Generalized System of Preferences
EUROPEAN UNION GENERALIZED SYSTEM OF PREFERENCE PLUS (EU GSP+)
The EU GSP+ is a special incentive arrangement for sustainable development and good governance in the form of zero duties. It is a unilateral trade arrangement, which offers zero tariffs on 6,274 products or 66% of all EU tariff lines. It is a part of the broader Generalized System of Preferences (GSP) of the EU and, as a developmental tool it seeks to encourage export diversification in developing countries.
In order to qualify for the GSP+, a country must meet the following criteria:
- must be considered ‘vulnerable’ country:
- a beneficiary of the standard GSP;
- whose imports into the EU are heavily concentrated in a few products; and
- with a low level of imports into the EU (its GSP-covered imports into the EU represent less than 6.5%in value of the EU’s total GSP-covered imports from all GSP beneficiaries)
- must have ratified the 27 core international conventions in the fields of human and labor rights, the environment and good governance listed and the monitoring bodies under the conventions must not identify a serious failure to its effective implementation of any of these conventions
- must give the following binding undertakings:
- to maintain the ratification of these 27 conventions and to ensure their effective implementation;
- to accept without reservation reporting requirements and monitoring imposed by those conventions; and
- to accept and cooperate with the EU monitoring procedure.
There are currently eight (8) beneficiary countries of GSP+, namely, Armenia, Bolivia, Cape Verde, Kyrgyzstan, Mongolia, Pakistan, Philippines, and Sri Lanka.
How has the Philippines benefitted from GSP+?
Since the successful application of the Philippines to the GSP+ in 2014, the Philippines has enjoyed greater market access to the EU that led to a significant increase in exports. With GSP+, Philippine exports to the EU continue to enjoy double-digit growth rates.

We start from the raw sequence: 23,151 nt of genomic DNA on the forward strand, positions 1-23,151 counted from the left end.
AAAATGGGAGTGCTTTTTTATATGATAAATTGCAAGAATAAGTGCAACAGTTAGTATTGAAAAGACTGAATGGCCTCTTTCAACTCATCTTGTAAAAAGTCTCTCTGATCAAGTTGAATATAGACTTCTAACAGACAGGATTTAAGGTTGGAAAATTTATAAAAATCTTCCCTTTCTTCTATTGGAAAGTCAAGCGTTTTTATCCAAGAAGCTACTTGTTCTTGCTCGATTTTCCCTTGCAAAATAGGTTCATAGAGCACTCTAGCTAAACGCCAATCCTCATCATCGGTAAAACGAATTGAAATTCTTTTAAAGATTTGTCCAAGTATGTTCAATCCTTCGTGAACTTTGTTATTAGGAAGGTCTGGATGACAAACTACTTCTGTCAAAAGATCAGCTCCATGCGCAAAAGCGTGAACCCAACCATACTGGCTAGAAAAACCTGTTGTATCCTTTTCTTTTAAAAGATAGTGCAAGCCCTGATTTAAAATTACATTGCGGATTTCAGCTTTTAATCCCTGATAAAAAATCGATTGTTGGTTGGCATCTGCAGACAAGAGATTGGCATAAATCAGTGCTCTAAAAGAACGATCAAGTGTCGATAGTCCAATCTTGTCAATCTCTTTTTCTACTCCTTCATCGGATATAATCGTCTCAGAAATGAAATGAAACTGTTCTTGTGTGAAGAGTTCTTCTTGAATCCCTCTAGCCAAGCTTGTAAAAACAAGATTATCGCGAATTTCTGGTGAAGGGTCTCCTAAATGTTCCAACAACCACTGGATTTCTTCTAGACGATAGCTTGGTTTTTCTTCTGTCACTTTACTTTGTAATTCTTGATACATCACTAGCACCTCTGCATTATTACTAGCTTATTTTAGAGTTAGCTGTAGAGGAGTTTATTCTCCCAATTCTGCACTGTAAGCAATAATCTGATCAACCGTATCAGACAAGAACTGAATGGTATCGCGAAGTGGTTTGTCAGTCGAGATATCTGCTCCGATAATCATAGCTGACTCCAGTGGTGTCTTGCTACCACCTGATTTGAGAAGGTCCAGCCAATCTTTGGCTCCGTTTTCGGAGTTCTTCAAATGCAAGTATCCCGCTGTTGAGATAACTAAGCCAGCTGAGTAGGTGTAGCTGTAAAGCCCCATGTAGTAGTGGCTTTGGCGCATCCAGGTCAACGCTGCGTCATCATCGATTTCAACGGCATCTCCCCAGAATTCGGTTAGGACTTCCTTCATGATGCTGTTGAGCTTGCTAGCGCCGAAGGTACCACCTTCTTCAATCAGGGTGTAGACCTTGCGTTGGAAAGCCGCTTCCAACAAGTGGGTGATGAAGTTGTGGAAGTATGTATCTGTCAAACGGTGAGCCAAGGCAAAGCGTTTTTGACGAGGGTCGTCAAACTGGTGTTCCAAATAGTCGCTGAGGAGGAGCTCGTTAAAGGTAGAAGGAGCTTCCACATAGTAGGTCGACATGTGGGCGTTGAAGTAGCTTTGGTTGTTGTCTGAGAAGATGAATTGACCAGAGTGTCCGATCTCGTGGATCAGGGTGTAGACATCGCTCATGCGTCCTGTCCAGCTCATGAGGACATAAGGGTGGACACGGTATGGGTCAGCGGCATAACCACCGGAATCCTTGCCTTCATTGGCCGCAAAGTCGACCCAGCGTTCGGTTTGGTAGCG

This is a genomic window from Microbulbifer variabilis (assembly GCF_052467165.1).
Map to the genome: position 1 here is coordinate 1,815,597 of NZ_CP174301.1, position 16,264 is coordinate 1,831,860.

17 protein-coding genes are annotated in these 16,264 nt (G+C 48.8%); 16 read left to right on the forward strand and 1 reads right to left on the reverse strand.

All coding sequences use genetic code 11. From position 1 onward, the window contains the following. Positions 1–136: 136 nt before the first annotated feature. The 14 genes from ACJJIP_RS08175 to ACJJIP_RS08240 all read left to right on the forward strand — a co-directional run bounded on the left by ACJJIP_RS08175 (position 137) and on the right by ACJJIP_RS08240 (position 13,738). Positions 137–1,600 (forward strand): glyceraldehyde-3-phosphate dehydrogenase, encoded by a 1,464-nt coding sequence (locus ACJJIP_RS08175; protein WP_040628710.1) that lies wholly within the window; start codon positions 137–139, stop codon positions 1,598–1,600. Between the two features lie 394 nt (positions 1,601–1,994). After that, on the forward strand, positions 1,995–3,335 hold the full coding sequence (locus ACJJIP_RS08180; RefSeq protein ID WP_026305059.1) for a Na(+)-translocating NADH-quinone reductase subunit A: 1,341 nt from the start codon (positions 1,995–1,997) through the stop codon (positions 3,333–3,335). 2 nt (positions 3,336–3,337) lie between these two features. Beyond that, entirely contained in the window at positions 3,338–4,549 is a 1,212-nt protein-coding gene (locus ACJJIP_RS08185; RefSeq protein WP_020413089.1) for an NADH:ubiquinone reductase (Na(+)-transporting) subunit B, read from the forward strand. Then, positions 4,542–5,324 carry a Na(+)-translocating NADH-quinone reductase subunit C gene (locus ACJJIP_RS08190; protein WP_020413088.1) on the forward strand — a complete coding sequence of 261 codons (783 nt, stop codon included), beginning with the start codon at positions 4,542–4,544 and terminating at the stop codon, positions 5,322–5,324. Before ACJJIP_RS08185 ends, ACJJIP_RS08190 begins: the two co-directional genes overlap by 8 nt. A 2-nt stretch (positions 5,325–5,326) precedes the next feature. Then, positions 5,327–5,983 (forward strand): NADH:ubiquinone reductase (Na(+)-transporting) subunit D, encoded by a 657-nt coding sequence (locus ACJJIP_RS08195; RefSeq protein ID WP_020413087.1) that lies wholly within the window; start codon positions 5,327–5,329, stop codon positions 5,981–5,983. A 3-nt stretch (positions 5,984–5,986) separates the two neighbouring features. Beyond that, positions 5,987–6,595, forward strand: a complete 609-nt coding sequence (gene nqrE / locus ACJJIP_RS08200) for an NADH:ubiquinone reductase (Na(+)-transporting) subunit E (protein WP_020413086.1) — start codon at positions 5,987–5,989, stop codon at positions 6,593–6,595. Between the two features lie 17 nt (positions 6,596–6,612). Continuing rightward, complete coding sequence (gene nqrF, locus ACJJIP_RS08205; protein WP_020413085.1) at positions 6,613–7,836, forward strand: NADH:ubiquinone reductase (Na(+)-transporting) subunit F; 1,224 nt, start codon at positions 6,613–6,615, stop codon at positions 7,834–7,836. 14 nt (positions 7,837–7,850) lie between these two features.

GSP+ Utilization of PH 2014-2020
Total GSP Eligible Exports (in billion Euros)
Total GSP Utilized (in billion Euros)
GSP+ Utilization Rate
Total PH Exports to EU (in billion Euros)
Export Growth Rate
For 2020, total exports to the EU amounted to EUR6.2 billion. In terms of eligible exports, EUR2.1 billion worth of PH exports are covered by GSP+, of which EUR1.6 billion availed of GSP+ preferences (or 26% of PH’s total exports). Likewise, GSP+ utilization grew by 3 percentage points from 72% in 2019 to an all-time high of 75% in 2020. The top GSP+ exports of the Philippines include: crude coconut oil, vacuum cleaners, prepared or preserved tunas, electro-thermic hair dressing apparatus, spectacle lenses, new pneumatic tires, prepared or preserved pineapples, fatty alcohols (industrial), parts suitable for use solely or principally with transmission and reception apparatus for radio-broadcasting or television, and activated carbon.
The top EU member state destinations of PH GSP exports are Netherlands (42.99%), Germany (19.08%), Italy (8.60%), France (8.19%), and Spain (6.94%).
This increase in exports has benefitted several communities including, but not limited to General Santos, Davao, Cebu, and economic zones located in cities such as Laguna, Rosario (Cavite), and Batangas, where most of the exporters that take advantage of GSP+ preferences are based
GSP+ also gives an impetus for foreign companies to invest in the Philippines. A number of companies have established their manufacturing operations in the Philippines in order to take advantage of GSP+ benefits, thereby contributing to employment generation and the developmental goals of the country. These operations cut across a range of industries including electronics, agriculture, processed foods, apparel, craft goods, travel goods, and home appliances.
As a developmental tool, GSP+ helps exporters by making it easier for them to export their products to the European Union. This is done in the form of reduced tariffs for their goods when entering the EU market. Through the additional export revenue generated, GSP+ fosters growth in income, supports employment creation, and ultimately, contributes to countryside development and inclusive economic growth.
EU-Registered Exporter System
The Registered Exporter system (the REX system) is envisioned to replace the current system of origin certification that will be applied in all unilateral, bilateral, and multilateral agreements the EU has with third countries. It is a self-certification system that will enable economic operators to issue their own statement on origin.